Monday, March 4, 2013

Candied Kumquat & Cream Cheese Tart



I recently made a bit of a gardening splurge purchase at Home Depot, bringing home a heavy kumquat bush weighed down with fruits. I wasn't familiar with the kumquat until I moved to California, as Oregon's climate is not very conducive to citrus-growing and as a result the varieties we had in the markets there tended to be very standard (lemons, oranges, tangerines, grapefruits, etc). But when I was walking around my neighborhood in Los Angeles, I noticed a citrus bush with tiny fruits on them that looked like oblong oranges the size of grapes. Intrigued, and always down for a plant species-identification challenge, I scoured the internet until I came across the kumquat, and once I tried one, a kinship between myself and the fruit began.


Kumquats are like nature's Sour Patch candies, the peel of the kumquat is very thin and sweet (so much so that you don't remove the peel before eating, you just pop them in your mouth whole!) and the fleshy fruit inside is sour, but not in a bad way. Like sour as in the "sour candy" way, where it's just a tang and not too offensive because of the sweetness of the peel. Very forgivable, indeed. And, after viewing a few kumquat-related flower arrangements on Pinterest and falling in love with them, I decided I would use kumquats in the arrangements at my wedding. But then promptly found out from my florist that they can't be purchased in the state of Oregon. (Womp, womp.) Well, you all know how much I love DIY (and that my stubborn Greek side won't let me take no for an answer), so I decided to try and grow them myself. And thus was born my giant potted kumquat bush.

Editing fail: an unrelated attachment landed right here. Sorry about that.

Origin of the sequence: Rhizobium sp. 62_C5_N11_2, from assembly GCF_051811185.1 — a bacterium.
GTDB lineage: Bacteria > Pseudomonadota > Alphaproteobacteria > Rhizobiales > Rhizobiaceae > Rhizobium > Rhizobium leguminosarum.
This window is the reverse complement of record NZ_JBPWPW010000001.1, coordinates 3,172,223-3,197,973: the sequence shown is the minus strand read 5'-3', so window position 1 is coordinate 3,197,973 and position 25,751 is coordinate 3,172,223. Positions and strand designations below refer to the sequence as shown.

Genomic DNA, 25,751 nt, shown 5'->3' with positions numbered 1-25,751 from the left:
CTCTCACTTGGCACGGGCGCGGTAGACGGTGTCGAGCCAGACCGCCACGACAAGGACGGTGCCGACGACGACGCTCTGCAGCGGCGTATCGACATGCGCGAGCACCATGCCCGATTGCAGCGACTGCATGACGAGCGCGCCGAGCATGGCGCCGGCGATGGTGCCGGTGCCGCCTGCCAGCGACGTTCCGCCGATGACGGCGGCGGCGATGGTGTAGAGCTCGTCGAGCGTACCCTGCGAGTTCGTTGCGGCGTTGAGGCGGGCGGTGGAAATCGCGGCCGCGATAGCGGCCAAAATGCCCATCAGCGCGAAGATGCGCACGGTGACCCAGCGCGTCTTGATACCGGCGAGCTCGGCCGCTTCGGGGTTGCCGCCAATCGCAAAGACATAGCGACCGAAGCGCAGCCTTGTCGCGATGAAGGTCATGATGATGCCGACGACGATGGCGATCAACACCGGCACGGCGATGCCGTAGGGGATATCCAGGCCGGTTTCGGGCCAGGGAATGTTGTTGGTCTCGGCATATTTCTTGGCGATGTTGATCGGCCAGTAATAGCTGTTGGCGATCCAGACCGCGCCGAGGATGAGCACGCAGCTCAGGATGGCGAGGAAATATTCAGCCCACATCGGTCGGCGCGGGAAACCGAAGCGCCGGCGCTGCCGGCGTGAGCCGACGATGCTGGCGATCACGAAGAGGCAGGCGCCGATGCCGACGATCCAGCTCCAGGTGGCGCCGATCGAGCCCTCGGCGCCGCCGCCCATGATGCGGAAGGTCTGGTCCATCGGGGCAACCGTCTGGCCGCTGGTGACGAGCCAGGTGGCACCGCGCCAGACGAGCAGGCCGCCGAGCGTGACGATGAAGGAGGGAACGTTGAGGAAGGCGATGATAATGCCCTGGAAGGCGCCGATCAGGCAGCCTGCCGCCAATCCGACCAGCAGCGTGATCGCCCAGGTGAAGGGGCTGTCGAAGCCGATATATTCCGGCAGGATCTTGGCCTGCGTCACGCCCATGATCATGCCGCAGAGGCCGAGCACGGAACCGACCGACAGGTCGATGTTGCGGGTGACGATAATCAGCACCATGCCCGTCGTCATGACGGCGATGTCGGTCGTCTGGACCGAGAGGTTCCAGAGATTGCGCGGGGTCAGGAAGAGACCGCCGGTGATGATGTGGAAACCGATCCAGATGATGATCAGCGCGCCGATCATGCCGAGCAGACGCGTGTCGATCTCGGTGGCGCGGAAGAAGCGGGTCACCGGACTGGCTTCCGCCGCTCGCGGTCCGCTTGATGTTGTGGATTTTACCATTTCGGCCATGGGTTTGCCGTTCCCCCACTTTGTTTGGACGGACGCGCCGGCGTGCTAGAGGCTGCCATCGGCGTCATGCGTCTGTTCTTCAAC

I was reallllly looking forward to using my first harvest from it; I contemplated making a marmalade but I didn't have quite enough kumquats for a near substantial amount of marmalade-making, so I decided to make a tart since I hadn't had one in a long while. I candied the kumquats, which made them much sweeter and took the sour flavor down to a more muted level, and made a cream cheese filling for the center (I have a strange obsession with the pairing of citrus and sweet cheese, and needed to fulfill my mind's pleading to smother the tart with it.) For the crust, I borrowed Smitten Kitchen's sweet tart shell recipe, and in the end I was blown away by how it all came together. I'm serious guys, the buttery crumbly crust, the smooth and creamy cheese filling, and the extra sweet and very mildly tart candied kumquats united in this perfect melange of flavors and textures. Plus, the tiny candied kumquats just give it a really elegant look. It will be difficult to make a marmalade with my next harvest instead of just making this again...



This recipe is for a 9-inch tart pan.

Ingredients:

Tart Crust

1 Egg
1 and 1/2 Cups Flour
1/2 Cup Plus 1 Tablespoon Butter, frozen
1/2 Cup Powdered Sugar
1/2 Teaspoon Almond Extract
1/4 Teaspoon Salt

Sweet Cream Cheese Filling

1 Egg Yolk
1 Cup Cream Cheese, softened
1/3 Cup Sugar
2 Tablespoons Ricotta Cheese
1 Tablespoon Honey
1 Teaspoon Vanilla Extract
1/2 Teaspoon Orange Blossom Water (can substitute rose water)
1/4 Teaspoon Salt

Candied Kumquats

1 lb Kumquats, sliced 1/8 inch thick (use a very sharp little paring knife for this)
1 Cup Sugar